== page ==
Flathead Beacon – State Department Pledges Action on Montana’s Polluted Transboundary Watersheds

 Secretary Tillerson says he is initiating a bilateral review process to address upstream contaminants leaching from Canadian coal mines.

By Tristan Scott.

The U.S. Department of State is spearheading a plan to tackle the decade-long problem brewing in the transboundary Kootenai River watershed, where toxic contaminants leaching from upstream Canadian coal mines into Montana’s watersheds continue to poison the prized aquatic ecosystem.

In an unprecedented call to action at the federal level, Secretary of State Rex Tillerson, responding to urgent pleas by Montana Gov. Steve Bullock and U.S. Sen. Jon Tester, detailed steps the department was taking to ramp up pressure on the Canadian government and conduct a comprehensive review of legacy impacts of transboundary pollution in the Kootenai River system.

Scientists, tribes and conservation organizations who have worked to draw attention to the perilous situation hailed the response as a major step forward in efforts to stem the flow of pollutants and ensure an effective plan is put in place. “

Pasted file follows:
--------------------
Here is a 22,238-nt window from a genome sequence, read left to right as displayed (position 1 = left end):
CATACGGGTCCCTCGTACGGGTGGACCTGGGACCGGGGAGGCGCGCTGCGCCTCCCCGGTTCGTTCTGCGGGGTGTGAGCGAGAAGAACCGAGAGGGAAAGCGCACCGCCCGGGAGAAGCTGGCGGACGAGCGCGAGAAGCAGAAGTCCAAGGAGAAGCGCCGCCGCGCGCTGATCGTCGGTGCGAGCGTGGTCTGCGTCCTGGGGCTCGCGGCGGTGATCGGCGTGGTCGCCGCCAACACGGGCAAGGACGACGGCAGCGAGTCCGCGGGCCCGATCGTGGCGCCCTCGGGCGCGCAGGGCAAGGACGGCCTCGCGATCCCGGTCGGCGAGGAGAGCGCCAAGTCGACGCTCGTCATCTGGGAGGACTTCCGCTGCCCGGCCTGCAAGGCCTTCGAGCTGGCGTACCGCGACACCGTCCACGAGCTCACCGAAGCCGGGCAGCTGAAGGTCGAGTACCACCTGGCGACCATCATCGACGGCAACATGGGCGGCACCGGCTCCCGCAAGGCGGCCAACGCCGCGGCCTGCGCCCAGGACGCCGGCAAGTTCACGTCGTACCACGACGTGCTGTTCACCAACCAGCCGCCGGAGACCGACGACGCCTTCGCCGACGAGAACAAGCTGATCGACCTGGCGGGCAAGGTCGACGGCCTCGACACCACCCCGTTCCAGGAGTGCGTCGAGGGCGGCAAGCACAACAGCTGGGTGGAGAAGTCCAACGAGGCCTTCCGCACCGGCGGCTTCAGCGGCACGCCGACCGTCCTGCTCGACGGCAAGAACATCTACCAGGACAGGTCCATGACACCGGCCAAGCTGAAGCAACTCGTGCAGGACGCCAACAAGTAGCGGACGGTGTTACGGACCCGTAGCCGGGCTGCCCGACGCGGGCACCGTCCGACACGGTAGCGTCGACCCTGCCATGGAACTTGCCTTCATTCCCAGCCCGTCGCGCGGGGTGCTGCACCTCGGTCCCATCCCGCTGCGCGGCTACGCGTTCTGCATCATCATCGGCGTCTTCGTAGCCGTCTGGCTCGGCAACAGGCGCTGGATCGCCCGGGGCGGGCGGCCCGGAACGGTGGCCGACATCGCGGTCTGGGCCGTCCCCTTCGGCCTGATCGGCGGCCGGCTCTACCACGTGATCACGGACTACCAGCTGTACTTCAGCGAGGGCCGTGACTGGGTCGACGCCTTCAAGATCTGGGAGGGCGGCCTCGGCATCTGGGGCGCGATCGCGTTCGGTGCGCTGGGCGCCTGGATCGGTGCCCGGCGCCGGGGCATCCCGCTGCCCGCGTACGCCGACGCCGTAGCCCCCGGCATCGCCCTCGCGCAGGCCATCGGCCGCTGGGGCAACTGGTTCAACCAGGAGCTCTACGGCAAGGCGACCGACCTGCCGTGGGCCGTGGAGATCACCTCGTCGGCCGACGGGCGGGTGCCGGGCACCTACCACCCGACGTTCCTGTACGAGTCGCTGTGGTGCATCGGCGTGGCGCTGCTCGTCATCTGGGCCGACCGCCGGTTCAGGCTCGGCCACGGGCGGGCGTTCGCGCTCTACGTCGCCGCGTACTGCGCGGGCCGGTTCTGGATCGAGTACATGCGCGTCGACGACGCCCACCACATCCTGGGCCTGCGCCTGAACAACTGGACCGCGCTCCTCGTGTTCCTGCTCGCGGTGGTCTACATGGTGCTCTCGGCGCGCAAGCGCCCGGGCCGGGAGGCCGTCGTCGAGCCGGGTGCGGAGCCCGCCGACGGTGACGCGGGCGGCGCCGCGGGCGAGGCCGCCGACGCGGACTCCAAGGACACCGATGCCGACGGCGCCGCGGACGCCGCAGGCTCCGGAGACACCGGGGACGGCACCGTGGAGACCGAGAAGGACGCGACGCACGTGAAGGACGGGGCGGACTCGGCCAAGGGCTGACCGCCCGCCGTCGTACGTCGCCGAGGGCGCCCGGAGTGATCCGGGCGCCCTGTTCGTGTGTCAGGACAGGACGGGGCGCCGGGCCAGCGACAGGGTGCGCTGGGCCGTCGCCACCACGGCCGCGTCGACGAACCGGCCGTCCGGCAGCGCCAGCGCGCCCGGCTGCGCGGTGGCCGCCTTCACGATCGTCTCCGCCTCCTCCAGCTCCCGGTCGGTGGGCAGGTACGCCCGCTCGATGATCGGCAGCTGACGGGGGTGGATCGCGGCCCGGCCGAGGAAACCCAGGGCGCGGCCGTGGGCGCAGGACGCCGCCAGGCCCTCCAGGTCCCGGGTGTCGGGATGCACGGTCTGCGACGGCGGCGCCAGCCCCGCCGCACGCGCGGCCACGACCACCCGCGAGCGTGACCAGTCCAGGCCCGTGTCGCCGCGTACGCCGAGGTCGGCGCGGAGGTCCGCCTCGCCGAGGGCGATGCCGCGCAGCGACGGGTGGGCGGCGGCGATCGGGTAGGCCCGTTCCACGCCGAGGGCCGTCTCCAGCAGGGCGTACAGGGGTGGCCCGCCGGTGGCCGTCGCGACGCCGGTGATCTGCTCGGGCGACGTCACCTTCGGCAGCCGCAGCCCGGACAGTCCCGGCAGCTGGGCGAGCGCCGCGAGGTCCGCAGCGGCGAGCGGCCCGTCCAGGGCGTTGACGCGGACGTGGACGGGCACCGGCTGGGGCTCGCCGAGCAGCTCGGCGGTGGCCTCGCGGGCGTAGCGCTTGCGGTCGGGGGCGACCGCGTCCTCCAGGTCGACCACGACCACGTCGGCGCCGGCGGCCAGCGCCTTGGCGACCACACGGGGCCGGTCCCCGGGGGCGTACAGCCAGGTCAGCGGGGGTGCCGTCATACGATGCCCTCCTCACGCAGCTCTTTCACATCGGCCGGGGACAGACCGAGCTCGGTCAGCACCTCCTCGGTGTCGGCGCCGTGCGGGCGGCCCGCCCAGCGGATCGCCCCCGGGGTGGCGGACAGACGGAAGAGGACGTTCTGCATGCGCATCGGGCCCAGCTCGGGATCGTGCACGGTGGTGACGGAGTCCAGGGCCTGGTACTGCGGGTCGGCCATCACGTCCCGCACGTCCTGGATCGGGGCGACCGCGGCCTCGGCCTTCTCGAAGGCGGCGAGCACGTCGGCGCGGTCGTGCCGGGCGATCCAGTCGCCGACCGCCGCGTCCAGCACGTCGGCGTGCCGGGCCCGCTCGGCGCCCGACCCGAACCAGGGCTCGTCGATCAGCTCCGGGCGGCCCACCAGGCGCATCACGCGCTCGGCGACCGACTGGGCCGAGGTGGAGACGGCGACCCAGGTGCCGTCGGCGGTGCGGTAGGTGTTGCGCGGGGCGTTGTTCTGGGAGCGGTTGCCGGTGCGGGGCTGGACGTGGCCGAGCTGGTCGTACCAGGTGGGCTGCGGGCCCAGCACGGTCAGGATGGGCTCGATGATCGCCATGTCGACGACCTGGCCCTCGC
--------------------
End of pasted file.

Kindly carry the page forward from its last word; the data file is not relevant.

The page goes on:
Agencies, tribes and stakeholders in this region have been trying to get the mining issues of the Elk River Valley on the agenda of the State Department for a decade now, and this is one of the most substantive responses I have ever seen,” said Erin Sexton, a research scientist at the Flathead Lake Biological Station of the University of Montana who is representing the Confederated Salish and Kootenai Tribes.

“This response contains an actual promise to do something, which I’ve never seen until now.” Researchers studying Lake Koocanusa and the Kootenai River, which form the watershed straddling the U.S.-Canada boundary, report alarming concentrations of a mining contaminant called selenium, which leaches from piles of waste created by coal mines along B.C.’s Elk River and is accumulating in the shared watershed downstream.

The need for more stringent water quality standards gained urgency last summer as Teck Coal, the Vancouver-based global mining giant that operates five steelmaking coal mines just across the border from Montana, announced plans to shut down its active water quality treatment facility on a tributary of the Elk River called Line Creek.

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